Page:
Another week, another fine performance from Matteo Manassero, the Italian teenager who finished third in the Omega European Masters to continue his meteoric rise through golf’s ranks.
The 17 year old finished five shots behind Spaniard Miguel Angel Jiménez and two back from his compatriot Edoardo Molinari in Crans-sur-Sierre, virtually securing his European Tour card for 2011 by rising to 89th in The Race to Dubai.
With €255,383, he has earned enough money to have unlimited invites for the rest of the season, and is in the field for this week’s KLM Open.
“I should now be a full Member for the first time on Tour and that was my goal,” said Manassero. “I will play my first full season next year. I have opened up many doors that I wanted to open but didn’t think I would open them so quickly.”
Manassero shot to prominence when he won the Silver Medal at The 2009 Open Championship, a few weeks after he became the youngest - and first Italian - winner of the Amateur Championship, beating Englishman Sam Hutsby in the final.
Paired with the legendary Tom Watson and Sergio Garcia, who also became a star while still a teenager, in the first two rounds at Turnberry, Manassero carded 71 and 70. Suddenly everyone was talking about an audaciously talented 16 year old amateur from Verona.
Even Watson was. “He has a passion for the game,” said the American. “That's what I look for in a young golfer. Technique can be added if necessary but, if they don't have that passion, then I am concerned. Matteo has it."
After finishing an astonishing tied 13th at Turnberry, the world was at Manassero’s feet. In April he arrived at the Masters Tournament, an event he had dreamed of playing since he was four years old.
While many high profile professionals succumbed to Augusta National, Manassero, then still an amateur, calmly went about his business, finishing a highly commendable tied 36th and becoming the youngest player to make the cut. It was also the best performance by a European amateur in The Matsers Tournament for 73 years.
A month later he joined the paid ranks, and his professional debut came, fittingly, at the BMW Italian Open, where he finished tied 29th. Indeed, he has yet to miss a cut in the nine European Tour and four Challenge Tour events in which he has played this season.
Inevitably, comparisons have been drawn with past greats who reached the upper echelons of the game at an early age. Manassero is the second youngest European Tour Member in history, after the illustrious Seve Ballesteros – who, ironically, is the Italian’s idol.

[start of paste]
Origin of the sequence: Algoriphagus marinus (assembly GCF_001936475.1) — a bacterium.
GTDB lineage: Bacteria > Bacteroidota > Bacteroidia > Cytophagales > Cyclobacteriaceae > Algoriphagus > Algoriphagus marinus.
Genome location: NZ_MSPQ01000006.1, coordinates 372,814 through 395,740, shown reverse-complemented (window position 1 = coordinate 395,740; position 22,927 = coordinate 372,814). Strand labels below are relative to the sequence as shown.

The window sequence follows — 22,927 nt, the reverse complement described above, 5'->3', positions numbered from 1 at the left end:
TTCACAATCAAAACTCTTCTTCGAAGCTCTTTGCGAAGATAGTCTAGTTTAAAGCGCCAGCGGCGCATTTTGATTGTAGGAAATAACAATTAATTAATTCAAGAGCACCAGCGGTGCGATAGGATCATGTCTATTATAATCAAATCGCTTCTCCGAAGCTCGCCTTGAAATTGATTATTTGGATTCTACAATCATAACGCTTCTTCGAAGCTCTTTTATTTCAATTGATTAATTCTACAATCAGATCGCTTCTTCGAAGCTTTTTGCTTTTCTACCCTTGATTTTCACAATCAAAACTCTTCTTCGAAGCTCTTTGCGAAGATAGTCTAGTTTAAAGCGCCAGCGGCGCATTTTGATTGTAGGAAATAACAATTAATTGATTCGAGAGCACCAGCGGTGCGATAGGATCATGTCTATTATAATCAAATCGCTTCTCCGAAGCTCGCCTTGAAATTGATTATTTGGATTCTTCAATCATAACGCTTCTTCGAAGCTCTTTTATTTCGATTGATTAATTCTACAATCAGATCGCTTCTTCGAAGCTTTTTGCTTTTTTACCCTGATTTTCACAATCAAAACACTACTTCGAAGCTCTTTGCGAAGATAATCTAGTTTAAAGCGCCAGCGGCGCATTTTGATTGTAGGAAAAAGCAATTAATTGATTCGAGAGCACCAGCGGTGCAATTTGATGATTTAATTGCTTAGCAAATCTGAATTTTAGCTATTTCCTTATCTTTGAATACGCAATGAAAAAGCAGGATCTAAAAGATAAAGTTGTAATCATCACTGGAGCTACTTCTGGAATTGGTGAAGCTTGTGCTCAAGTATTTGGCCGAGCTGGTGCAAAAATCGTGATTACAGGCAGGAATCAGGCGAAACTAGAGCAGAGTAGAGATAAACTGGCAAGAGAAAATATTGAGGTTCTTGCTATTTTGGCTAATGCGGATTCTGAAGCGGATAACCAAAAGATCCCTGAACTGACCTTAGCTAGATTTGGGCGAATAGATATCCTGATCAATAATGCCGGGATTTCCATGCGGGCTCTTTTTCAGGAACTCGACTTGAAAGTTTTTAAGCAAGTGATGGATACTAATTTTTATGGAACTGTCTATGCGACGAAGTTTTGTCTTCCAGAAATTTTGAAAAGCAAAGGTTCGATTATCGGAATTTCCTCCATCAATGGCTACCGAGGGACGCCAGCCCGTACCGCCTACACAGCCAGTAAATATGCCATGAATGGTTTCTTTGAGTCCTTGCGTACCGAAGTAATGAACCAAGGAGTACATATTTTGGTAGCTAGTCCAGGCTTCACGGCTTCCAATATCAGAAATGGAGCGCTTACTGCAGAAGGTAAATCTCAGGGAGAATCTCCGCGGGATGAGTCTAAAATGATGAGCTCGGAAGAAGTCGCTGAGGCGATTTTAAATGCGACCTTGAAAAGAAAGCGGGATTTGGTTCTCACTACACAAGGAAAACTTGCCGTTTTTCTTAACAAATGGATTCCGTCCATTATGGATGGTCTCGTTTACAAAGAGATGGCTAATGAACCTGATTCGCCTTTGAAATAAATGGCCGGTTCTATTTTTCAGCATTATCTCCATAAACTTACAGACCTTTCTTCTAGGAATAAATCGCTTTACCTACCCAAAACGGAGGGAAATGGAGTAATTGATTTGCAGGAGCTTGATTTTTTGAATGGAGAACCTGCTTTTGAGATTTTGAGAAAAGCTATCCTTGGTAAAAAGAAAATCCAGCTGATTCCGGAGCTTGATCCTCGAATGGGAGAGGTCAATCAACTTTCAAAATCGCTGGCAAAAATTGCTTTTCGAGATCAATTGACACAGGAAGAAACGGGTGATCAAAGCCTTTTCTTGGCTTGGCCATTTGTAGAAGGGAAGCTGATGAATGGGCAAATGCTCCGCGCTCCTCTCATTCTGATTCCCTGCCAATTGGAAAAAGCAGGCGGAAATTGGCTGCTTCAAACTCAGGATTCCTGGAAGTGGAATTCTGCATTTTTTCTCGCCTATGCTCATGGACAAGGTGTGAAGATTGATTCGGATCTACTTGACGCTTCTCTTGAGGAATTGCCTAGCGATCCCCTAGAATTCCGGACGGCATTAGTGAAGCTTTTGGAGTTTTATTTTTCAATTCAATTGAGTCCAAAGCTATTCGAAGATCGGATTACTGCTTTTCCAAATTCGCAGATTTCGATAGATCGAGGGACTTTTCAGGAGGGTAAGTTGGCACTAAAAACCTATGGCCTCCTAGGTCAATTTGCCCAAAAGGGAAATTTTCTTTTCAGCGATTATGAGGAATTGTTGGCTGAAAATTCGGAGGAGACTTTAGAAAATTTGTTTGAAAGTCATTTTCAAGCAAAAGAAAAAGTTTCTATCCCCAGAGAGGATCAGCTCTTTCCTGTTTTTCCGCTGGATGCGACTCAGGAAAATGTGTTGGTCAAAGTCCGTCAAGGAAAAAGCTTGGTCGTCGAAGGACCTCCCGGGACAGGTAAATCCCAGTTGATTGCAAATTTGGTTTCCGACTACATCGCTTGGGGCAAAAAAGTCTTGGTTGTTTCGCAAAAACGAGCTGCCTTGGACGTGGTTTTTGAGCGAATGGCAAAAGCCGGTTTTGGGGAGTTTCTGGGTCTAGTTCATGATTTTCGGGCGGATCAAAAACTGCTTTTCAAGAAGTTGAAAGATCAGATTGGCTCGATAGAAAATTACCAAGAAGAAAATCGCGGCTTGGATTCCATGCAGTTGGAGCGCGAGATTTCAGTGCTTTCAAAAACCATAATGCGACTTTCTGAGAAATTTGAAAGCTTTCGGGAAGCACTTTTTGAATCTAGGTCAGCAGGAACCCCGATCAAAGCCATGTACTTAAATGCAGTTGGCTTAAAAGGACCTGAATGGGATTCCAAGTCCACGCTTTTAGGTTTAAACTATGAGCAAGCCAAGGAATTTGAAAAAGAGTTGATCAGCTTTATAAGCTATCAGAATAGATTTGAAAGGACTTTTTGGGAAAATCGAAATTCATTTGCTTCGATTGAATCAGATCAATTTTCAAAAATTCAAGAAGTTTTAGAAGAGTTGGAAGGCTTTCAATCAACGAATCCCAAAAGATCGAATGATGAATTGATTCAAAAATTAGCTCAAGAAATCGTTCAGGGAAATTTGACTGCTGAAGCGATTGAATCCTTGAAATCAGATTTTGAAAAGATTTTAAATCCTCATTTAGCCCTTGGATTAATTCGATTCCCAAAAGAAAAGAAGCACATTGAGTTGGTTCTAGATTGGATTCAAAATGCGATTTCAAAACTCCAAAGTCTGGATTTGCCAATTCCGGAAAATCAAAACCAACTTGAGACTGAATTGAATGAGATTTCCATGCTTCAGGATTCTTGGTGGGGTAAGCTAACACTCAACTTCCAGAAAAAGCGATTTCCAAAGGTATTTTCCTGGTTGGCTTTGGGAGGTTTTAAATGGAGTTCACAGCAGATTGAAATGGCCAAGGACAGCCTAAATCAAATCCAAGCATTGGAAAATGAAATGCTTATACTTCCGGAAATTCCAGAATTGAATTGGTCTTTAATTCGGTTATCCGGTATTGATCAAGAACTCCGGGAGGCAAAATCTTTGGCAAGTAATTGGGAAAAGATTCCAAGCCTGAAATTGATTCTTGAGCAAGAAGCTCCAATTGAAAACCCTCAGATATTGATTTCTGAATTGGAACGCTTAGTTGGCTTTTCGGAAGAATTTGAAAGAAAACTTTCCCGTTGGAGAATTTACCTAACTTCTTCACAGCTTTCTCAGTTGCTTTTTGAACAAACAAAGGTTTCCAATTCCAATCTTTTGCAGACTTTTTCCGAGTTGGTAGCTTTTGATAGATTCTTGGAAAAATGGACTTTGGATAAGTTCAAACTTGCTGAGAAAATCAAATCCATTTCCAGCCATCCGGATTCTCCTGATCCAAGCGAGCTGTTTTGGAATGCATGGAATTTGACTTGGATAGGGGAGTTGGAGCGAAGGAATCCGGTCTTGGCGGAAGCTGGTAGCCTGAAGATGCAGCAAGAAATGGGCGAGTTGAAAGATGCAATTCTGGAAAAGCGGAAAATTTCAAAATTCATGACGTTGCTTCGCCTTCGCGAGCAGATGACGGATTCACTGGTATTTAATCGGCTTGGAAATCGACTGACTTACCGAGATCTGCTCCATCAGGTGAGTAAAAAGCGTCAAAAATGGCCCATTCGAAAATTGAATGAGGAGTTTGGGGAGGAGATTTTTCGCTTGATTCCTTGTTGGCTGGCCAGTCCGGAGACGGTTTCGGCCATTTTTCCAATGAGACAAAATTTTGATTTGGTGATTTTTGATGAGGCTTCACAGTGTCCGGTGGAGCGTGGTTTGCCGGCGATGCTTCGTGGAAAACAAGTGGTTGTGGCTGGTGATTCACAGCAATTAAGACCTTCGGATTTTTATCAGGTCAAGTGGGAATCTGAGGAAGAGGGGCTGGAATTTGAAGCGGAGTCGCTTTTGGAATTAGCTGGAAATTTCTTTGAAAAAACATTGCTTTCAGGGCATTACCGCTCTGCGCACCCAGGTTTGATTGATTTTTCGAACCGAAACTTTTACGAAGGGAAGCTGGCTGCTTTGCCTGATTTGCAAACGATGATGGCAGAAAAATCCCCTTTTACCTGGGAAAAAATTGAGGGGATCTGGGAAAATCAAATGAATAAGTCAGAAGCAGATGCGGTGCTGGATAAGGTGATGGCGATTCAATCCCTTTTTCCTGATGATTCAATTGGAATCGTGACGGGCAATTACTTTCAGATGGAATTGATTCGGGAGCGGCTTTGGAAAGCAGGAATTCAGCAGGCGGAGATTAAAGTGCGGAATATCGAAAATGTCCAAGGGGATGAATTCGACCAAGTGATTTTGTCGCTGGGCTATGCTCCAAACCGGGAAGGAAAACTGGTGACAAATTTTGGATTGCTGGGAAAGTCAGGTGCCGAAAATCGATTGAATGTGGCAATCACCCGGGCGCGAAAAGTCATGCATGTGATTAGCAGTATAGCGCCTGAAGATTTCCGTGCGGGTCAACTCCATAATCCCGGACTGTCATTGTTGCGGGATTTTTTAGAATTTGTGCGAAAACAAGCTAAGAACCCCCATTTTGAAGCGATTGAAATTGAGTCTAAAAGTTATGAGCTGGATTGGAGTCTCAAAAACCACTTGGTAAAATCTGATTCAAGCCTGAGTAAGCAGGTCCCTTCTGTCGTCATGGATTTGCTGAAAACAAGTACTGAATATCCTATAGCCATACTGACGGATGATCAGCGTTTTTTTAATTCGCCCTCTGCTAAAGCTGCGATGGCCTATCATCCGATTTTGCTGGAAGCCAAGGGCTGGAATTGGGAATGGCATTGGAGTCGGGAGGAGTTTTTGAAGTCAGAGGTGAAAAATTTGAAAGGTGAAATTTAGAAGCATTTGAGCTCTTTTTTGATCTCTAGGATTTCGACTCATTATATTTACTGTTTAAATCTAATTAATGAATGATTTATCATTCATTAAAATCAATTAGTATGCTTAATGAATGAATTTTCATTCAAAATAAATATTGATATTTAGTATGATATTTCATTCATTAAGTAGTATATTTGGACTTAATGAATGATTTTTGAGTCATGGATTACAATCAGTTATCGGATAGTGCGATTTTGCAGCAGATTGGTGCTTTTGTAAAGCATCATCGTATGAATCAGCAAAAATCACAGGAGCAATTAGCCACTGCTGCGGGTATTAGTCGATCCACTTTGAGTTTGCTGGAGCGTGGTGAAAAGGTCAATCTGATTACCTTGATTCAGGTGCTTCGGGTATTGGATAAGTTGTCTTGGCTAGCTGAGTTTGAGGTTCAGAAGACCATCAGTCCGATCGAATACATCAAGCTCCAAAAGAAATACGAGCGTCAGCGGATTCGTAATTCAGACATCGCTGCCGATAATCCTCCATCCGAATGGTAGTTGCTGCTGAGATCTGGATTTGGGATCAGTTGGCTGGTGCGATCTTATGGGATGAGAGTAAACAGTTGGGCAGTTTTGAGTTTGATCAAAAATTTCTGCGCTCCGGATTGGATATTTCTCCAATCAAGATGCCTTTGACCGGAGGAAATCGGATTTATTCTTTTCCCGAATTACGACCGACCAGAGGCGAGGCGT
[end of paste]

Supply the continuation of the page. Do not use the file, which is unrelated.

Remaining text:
Having been introduced to the game by his Uncle Dino as a four year old, Manassero was playing off a handicap of eight by the time he was ten, and met Ballesteros one day beside a practice green. He handed over a wedge and invited Manassero to have a go, and when the youngster crisply chipped his ball inside Ballesteros’ own efforts, the great Spaniard walked away with a smile, astonished at his talent.
Manassero, an ardent AC Milan supporter, has not only shown he can cope with testing situations on the golf course. Last October he addressed the International Olympic Committee as part of golf's delegation before the vote on whether the sport should become part of the Games. He spoke in English, too. His maturity is staggering.
He would be forgiven for finding it strange spending week after week in the company of his often much older fellow professionals when most boys his age are still in school.
“Sometimes, when I think about it, it can be a little odd, but mainly I’m just one of the guys like anyone else,” he said.
It helps when he has such fine examples to follow in fellow Italians Edoardo and Francesco Molinari, the brothers who have both enjoyed spectacular seasons on The European Tour, culminating with them cementing their places in Colin Montgomerie’s European Team for The 2010 Ryder Cup.
“It’s very good to have two top players in the world and Ryder Cup players that are close to you, come from the same country, and introduce you to that life. It was lucky for me. I will always respect them,” said Manassero.
“We are doing quite well. I hope that more young Italians will take up golf. We hope that obviously that many, many more guys will come through.”
Just as Manassero has been helped by the Molinaris, for those young players in Italy, you would struggle to find a better example to look up to than Manassero.